If she is not friendly towards the cats outside, don't necessarily use that as a barometer by which to judge her ability to get on with another cat in the household. Cats are very territorial and naturally tend to be wary of/defensive against strange cats.

    Was she from a rescue? Have you spoken to them? She hasn't done anything wrong, but if you are incompatible with one another it could be better to try and place her somewhere better suited and find a new feline companion with a personality that better matches yours.

    Otherwise, one of you is going to have to just accept the differences, and - cats being cats - it probably won't be her!

    I'm sorry you're feeling this way.
     
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  9. Missysmum2

    Missysmum2 PetForums Member

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    Yes, Ceiling Kitty she was from a rescue and I have spoken to them - mainly to do with her tummy problems as she obviously 'caught' whatever it was (coronavirus and/or C.Perfringens whilst she was with her foster carer and I was concerned that other cats in her care may also have been infected). I admit that at one point I had made up my mind to ask them to re-home her elsewhere as we weren't 'gelling' but, to be honest, I don't have the heart to put her through more stress/trauma and can't go through with it - it's not her fault if she hasn't been socialised or taught 'manners' by her previous owners !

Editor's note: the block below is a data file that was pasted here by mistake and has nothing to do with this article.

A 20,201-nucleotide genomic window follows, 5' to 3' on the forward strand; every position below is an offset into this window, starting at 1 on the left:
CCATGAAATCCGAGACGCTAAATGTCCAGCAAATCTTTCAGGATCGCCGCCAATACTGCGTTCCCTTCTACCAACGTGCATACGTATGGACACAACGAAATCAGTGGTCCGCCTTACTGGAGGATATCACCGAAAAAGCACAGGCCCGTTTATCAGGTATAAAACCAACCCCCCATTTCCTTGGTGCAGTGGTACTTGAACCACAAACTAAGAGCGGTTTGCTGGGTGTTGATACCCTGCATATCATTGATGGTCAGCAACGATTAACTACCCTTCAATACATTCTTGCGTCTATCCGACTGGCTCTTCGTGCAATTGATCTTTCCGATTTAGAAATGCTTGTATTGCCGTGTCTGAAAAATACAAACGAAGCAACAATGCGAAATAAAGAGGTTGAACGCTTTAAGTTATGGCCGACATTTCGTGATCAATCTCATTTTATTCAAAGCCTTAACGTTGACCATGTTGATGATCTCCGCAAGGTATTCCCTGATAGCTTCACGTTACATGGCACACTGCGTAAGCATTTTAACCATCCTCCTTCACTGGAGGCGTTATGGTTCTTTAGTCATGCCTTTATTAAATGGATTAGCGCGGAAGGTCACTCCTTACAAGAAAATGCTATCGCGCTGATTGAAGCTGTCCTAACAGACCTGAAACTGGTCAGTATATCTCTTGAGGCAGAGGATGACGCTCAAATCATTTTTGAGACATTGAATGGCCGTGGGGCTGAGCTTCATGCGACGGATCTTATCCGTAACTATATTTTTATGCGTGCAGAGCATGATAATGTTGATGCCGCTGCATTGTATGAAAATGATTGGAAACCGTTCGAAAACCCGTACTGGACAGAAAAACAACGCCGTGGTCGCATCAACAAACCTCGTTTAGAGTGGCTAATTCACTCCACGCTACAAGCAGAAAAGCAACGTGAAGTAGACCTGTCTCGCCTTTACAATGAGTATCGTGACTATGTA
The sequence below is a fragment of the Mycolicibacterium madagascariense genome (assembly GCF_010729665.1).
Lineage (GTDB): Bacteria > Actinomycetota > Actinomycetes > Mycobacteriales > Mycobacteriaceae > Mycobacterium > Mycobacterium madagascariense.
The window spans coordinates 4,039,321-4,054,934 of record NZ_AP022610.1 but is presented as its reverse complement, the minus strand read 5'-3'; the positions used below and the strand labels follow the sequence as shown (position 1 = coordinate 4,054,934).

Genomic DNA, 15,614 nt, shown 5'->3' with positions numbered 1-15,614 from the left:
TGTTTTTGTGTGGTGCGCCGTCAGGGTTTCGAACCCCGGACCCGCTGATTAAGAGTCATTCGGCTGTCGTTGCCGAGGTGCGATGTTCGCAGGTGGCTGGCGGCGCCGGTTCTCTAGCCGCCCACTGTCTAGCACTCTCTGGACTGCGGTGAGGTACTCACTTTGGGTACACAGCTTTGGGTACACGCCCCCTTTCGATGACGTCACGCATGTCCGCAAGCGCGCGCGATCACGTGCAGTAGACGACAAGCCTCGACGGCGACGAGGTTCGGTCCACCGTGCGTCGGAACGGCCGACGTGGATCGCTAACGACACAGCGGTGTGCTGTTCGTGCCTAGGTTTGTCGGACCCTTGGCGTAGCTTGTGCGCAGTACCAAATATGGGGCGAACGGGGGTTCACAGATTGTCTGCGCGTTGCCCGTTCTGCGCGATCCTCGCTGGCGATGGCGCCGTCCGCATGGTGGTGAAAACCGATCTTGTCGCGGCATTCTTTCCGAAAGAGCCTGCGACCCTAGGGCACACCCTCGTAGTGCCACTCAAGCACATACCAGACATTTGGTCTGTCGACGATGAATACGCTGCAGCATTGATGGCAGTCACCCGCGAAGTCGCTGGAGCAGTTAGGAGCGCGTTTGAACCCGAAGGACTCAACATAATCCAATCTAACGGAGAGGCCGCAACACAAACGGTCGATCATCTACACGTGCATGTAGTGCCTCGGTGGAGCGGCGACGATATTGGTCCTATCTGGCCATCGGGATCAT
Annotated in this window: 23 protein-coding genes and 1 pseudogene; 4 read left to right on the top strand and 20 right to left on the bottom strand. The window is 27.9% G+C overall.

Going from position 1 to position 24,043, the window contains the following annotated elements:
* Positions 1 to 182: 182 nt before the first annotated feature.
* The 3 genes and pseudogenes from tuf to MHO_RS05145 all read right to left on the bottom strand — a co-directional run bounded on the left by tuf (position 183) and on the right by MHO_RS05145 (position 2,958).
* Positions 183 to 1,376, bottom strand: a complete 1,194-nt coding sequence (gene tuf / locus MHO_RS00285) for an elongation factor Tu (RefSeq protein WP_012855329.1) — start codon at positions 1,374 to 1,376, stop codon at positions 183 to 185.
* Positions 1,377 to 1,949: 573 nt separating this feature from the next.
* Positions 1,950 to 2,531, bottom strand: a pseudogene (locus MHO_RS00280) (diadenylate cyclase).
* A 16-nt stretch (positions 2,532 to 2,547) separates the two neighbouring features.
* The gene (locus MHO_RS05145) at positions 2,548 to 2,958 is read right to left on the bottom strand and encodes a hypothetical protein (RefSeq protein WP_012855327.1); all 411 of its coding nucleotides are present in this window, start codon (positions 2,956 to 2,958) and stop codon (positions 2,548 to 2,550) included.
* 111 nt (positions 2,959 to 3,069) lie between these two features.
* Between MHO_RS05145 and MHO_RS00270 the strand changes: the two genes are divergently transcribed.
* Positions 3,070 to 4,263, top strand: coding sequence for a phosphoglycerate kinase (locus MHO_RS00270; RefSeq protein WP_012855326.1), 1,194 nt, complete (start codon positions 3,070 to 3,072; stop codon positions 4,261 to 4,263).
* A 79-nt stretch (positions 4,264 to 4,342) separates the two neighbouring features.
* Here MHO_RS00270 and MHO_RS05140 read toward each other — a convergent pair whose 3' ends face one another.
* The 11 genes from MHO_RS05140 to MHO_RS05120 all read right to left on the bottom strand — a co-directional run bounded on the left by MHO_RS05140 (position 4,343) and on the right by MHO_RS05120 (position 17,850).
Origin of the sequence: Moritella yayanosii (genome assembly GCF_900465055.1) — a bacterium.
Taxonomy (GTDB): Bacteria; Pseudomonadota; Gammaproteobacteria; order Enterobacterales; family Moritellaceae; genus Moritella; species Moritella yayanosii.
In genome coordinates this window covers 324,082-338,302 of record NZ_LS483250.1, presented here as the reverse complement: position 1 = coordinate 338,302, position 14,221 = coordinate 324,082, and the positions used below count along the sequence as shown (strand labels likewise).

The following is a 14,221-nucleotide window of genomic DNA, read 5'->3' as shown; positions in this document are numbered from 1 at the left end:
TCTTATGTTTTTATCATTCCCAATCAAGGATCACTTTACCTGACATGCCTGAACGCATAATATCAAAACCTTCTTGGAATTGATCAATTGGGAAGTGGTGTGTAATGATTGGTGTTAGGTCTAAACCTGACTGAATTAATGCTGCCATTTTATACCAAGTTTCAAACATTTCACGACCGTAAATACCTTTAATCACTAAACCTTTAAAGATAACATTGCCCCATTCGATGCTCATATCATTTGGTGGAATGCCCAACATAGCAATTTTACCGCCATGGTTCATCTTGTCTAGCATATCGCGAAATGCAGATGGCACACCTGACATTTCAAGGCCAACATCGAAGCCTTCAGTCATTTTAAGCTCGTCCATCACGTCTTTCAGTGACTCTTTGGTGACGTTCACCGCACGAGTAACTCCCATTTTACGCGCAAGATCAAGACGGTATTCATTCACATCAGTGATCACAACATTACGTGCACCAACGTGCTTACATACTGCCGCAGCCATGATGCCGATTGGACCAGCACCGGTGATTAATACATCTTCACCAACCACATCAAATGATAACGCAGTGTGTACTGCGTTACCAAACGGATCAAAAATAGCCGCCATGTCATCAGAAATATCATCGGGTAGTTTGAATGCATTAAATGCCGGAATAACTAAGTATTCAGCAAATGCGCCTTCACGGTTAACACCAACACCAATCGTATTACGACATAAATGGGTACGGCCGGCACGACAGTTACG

I will be giving her lots more time and hope that things come right eventually - I was just hopeful that someone here could suggest a few other 'tricks' that I haven't already tried:) I know that grooming would probably help but although she's interested in playing with her brush she's not interested in me using it ! I did also wonder if her behaviour is a 'girl cat' trait (I've always had boys before) but reading stories of other member's girl cats on here, that doesn't seem to be a general rule.

    So guess I'm just unlucky and as a good and proper 'slave' will just have to get used to Madam 'doing her own thing' !
     
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  10. chillminx

    chillminx PetForums VIP

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    All the female cats I have had as companions over the years have been more reserved, more self-reliant and less cuddly than the boys. It has always taken me longer to form deep relationships with the girls. But once a girl gives you her loyalty she is yours forever. :)
     
  11. Missysmum2

    Missysmum2 PetForums Member

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    thanks chillminx that's reassuring :)